The Final Girls (2015) (DVD film review).

November 27, 2015 | By | Reply More

For the film ‘The Final Girls’, Max (Tassia Farmiga) is the orphaned child of Scream Queen Amanda Cartwright (Malin Akerman). Her only credit is the 80s teen slasher ‘Camp Bloodbath’. Since the film’s release, it has developed a cult following and Max is persuaded to attend a screening of the film and its sequel. Through a series of accidents and chances, Max and her friends end up in the film and find themselves having to influence the movie to ensure the demise of the film’s bad guy.


On the face of it, this sounds fairly convoluted and contrived. The reality is a well produced and acted film which succeeds and entertains. We are familiar with slasher flicks of the 70s and 80s. The tropes and conventions of said films have been successfully parodied in the Scary Movie films. In reality ‘Last Action Hero’ or ‘The Purple Rose Of Cairo’ are much nearer the mark.

The cast of mostly TV actors handle their roles with obvious relish. The roles of the 80s movie characters are handled with sufficient high camp to ring true. The contemporary characters are realised with highly skilled performances.

The best known actress Malin Akerman performs the dual roles of Amanda the struggling former actress and Nancy the perky camp counsellor quite brilliantly. The funniest aspect was the usual TV and movie stereotype of having an actor in their 30s playing a teenager. I recognised Adam DeVine from the ‘Pitch Perfect’ movies and Thomas Middleditch from TV’s ‘Silicon Valley’. The best performance was Tassia Farmiga as Max. She handled the emotional journey from reluctant student with second-hand celebrity to the titular final girl with a high degree of skill.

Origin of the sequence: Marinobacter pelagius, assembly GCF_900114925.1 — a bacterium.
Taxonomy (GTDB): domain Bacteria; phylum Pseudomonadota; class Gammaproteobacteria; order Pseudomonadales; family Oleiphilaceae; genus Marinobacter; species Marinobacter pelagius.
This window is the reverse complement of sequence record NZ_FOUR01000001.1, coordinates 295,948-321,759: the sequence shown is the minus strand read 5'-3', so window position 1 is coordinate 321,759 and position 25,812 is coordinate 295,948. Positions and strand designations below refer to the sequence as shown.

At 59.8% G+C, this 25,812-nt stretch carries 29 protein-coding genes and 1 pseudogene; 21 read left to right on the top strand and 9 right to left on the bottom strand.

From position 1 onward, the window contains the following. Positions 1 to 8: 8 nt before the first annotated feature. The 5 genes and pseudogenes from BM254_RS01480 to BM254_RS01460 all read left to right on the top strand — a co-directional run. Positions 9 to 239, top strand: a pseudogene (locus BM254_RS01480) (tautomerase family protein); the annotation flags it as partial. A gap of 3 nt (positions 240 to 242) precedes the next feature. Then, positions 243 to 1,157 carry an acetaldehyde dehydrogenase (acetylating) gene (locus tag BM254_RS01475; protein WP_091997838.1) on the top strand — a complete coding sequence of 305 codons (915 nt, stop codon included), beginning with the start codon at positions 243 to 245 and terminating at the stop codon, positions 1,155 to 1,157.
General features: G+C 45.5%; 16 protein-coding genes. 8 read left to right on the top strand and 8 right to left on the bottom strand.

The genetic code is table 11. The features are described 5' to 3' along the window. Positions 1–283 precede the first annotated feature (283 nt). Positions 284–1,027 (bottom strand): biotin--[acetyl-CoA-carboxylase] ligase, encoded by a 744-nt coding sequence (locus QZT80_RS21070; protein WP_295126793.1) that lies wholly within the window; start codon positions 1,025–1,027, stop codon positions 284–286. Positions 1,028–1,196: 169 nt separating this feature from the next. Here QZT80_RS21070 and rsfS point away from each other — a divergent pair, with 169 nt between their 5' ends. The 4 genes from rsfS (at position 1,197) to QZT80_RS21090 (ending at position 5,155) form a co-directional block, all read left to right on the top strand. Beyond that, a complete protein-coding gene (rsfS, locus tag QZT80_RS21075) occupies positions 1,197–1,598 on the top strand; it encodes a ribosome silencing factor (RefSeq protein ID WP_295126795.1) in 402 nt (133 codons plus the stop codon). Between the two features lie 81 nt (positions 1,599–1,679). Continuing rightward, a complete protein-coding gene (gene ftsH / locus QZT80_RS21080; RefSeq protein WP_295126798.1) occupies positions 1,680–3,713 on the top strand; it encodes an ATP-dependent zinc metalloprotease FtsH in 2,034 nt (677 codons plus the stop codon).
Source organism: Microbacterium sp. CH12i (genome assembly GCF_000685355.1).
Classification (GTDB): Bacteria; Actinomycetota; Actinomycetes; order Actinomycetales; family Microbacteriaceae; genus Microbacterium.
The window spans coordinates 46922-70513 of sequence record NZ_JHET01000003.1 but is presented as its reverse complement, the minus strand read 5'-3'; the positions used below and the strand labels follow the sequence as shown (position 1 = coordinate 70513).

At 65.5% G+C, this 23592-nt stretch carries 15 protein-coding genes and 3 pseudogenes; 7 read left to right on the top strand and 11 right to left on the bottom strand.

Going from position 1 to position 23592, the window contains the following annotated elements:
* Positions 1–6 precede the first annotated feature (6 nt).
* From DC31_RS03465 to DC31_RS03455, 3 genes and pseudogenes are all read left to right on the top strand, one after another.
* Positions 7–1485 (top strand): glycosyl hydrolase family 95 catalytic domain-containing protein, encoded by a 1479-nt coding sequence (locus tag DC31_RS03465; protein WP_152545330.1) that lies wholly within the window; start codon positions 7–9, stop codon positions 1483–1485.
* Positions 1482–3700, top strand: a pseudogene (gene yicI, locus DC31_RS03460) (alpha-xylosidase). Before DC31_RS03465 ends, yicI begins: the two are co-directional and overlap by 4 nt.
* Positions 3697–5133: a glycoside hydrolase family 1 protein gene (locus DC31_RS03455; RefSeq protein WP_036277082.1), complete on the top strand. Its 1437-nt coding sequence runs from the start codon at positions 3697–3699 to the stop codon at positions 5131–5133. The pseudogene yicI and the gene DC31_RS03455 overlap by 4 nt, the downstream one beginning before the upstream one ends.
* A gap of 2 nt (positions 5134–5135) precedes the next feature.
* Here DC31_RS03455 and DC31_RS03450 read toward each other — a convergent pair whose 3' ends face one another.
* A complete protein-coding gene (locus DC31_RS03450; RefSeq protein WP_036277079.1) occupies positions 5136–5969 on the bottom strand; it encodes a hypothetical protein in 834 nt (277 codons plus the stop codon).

Particular credit is due to the director Todd Strauss-Schulson. The two realities have a distinct and recognisable texture and the film’s most visually satisfying moments come when these mix and switch. A mention must be made of the cinematography, too. Elie Smolkin gives the 80s scenes a bright golden glow which contrasts with the modern duller grey and blue hues. A stand-out scene is one where Max meets her dead mother’s film character sat under a tree in a flower strewn golden glade, it was quite stunning.

The movie’s PG13 rating has produced some negative press. A slasher pick of the era depicted would have had nudity and more graphic violence almost certainly. This is not a huge issue. It is clearly a comedy about said movie genre, and not an slasher movie itself. At its heart is a story about fixing past mistakes.

This is an out-and-out entertaining film. The laughs are based around knowing nods to a beloved and established series of films. Do not go into it expecting a horror gorefest as some of the publicity will have you believe.

Andy Bollan

November 2015

(region 2 DVD: pub: Sony Pictures Home Entertainment. 1 DVD 88 minute film. Price: £11.87 (UK). ASIN: B011ECQ5WY)

Language: English

Subtitles: German, Finnish, Swedish, Polish, Italian, Norwegian, English, Danish, Turkish and Spanish

Dubbed: German, Italian, Spanish

Subtitles For The Hearing Impaired: English

cast: Malin Åkerman, Taissa Farmiga, Nina Dobrev, Alia Shawkat and Chloe Bridges

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Category: Films, Horror

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